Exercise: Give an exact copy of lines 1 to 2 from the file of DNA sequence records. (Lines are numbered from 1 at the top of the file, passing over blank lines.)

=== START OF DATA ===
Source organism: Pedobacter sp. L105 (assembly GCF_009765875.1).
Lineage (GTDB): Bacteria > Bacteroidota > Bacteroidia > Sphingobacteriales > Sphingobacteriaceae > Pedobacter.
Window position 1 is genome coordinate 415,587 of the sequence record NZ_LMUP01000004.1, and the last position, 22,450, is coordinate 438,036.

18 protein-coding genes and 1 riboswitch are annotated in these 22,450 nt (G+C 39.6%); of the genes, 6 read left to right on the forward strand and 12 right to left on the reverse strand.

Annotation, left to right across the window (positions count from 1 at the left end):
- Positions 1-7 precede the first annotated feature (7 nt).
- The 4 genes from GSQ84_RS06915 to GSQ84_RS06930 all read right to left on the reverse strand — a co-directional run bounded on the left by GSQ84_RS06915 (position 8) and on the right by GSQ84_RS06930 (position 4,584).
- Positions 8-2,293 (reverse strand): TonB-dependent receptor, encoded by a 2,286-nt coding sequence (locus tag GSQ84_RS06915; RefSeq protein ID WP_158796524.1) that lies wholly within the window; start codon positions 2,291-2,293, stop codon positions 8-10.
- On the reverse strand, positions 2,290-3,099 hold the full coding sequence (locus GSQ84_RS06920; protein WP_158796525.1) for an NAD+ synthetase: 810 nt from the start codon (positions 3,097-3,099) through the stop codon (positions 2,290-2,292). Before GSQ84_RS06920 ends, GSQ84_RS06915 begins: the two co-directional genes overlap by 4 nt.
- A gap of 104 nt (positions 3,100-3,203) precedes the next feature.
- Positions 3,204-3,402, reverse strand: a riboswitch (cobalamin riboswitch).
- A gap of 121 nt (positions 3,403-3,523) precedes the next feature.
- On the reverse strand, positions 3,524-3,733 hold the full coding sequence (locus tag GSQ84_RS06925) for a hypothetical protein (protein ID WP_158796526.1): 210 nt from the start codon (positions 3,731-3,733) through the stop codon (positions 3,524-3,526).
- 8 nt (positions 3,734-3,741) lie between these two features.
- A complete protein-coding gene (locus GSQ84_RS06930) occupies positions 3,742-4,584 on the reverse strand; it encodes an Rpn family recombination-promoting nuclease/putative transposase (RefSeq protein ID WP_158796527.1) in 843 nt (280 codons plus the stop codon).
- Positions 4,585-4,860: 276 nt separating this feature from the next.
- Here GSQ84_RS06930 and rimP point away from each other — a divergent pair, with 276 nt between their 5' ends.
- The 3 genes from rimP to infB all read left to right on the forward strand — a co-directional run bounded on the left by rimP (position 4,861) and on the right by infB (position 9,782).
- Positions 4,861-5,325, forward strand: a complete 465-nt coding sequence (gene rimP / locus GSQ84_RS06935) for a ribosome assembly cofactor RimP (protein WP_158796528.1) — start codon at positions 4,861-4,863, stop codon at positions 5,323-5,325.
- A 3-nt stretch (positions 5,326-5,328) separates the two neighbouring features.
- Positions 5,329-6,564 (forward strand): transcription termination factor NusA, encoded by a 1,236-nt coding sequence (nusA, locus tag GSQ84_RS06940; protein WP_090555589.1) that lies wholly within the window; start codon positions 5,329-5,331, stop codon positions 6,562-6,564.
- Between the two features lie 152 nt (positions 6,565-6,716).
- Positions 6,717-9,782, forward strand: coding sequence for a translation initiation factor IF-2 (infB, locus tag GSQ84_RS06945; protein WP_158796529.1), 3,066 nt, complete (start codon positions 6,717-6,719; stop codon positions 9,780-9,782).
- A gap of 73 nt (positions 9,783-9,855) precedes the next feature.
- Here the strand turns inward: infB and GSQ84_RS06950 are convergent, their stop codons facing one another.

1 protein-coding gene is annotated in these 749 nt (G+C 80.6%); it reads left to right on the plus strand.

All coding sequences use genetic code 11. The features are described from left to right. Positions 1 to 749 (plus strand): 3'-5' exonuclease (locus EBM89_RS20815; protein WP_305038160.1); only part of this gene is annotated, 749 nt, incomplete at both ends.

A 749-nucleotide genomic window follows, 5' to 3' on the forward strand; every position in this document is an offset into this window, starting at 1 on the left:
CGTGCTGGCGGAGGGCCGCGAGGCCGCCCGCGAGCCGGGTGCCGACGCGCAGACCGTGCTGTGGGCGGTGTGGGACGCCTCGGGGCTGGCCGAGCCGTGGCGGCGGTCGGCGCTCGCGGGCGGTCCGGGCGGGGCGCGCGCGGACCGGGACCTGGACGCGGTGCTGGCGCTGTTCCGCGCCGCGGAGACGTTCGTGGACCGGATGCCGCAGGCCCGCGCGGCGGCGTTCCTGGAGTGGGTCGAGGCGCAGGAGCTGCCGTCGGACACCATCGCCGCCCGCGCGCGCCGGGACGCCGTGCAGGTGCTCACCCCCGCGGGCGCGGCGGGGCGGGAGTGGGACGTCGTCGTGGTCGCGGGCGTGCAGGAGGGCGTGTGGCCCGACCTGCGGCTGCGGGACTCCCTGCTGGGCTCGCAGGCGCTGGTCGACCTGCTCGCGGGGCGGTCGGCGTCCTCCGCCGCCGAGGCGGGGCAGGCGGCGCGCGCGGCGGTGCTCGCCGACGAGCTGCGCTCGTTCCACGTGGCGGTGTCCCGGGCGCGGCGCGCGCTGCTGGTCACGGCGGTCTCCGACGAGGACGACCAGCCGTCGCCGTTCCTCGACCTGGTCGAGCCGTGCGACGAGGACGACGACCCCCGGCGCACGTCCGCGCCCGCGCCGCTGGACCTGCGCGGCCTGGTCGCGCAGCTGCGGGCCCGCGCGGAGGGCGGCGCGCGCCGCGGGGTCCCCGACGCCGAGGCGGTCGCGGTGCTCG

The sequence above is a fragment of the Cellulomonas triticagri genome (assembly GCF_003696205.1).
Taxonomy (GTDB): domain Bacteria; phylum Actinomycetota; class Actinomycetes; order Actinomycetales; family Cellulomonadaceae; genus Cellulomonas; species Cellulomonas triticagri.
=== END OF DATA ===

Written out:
Source organism: Pedobacter sp. L105 (assembly GCF_009765875.1).
Lineage (GTDB): Bacteria > Bacteroidota > Bacteroidia > Sphingobacteriales > Sphingobacteriaceae > Pedobacter.